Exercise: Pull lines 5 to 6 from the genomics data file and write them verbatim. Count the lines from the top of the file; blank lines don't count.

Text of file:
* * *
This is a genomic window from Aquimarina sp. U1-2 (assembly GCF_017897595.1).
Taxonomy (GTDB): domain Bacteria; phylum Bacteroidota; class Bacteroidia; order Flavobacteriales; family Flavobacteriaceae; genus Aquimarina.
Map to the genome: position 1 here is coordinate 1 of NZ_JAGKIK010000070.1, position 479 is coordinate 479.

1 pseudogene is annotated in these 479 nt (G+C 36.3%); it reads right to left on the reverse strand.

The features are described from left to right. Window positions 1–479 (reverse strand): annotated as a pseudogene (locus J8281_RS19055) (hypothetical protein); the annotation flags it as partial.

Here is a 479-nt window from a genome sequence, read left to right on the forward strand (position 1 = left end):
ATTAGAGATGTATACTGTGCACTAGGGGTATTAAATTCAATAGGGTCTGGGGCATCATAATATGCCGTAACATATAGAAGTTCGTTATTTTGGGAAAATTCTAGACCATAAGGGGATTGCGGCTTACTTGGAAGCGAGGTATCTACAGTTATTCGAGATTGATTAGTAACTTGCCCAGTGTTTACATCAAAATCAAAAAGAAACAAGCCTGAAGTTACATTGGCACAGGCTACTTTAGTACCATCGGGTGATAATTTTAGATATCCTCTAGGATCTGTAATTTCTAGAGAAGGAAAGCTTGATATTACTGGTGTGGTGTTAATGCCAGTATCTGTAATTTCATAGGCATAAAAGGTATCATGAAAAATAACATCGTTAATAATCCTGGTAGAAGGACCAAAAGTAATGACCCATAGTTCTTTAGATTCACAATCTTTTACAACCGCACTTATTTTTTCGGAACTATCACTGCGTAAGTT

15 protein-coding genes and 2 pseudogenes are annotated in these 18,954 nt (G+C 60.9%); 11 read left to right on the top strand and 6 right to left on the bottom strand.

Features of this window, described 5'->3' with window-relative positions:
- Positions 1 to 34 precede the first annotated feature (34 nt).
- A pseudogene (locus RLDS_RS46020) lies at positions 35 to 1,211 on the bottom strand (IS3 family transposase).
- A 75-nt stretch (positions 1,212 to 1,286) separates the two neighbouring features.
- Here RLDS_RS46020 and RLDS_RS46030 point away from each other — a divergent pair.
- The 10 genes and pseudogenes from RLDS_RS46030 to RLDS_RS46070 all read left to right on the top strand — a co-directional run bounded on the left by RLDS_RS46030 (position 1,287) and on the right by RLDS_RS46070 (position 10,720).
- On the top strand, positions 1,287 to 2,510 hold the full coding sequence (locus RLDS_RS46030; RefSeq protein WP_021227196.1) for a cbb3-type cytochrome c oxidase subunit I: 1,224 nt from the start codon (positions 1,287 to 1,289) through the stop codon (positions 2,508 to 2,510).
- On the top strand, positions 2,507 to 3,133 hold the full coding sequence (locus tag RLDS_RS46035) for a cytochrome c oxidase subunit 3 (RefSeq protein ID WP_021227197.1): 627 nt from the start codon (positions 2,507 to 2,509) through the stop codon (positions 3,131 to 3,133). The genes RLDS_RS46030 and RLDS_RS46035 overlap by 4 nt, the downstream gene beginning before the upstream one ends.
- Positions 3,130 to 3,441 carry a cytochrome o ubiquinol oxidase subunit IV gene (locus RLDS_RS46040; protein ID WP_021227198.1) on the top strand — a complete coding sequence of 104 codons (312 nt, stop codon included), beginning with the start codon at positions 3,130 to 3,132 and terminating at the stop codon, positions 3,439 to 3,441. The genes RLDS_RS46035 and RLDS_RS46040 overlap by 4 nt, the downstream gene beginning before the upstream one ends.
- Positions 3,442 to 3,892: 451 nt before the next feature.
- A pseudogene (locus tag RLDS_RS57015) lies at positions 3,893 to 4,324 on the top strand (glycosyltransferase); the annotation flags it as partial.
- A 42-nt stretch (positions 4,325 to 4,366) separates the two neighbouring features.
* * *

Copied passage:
The features are described from left to right. Window positions 1–479 (reverse strand): annotated as a pseudogene (locus J8281_RS19055) (hypothetical protein); the annotation flags it as partial.

Here is a 479-nt window from a genome sequence, read left to right on the forward strand (position 1 = left end):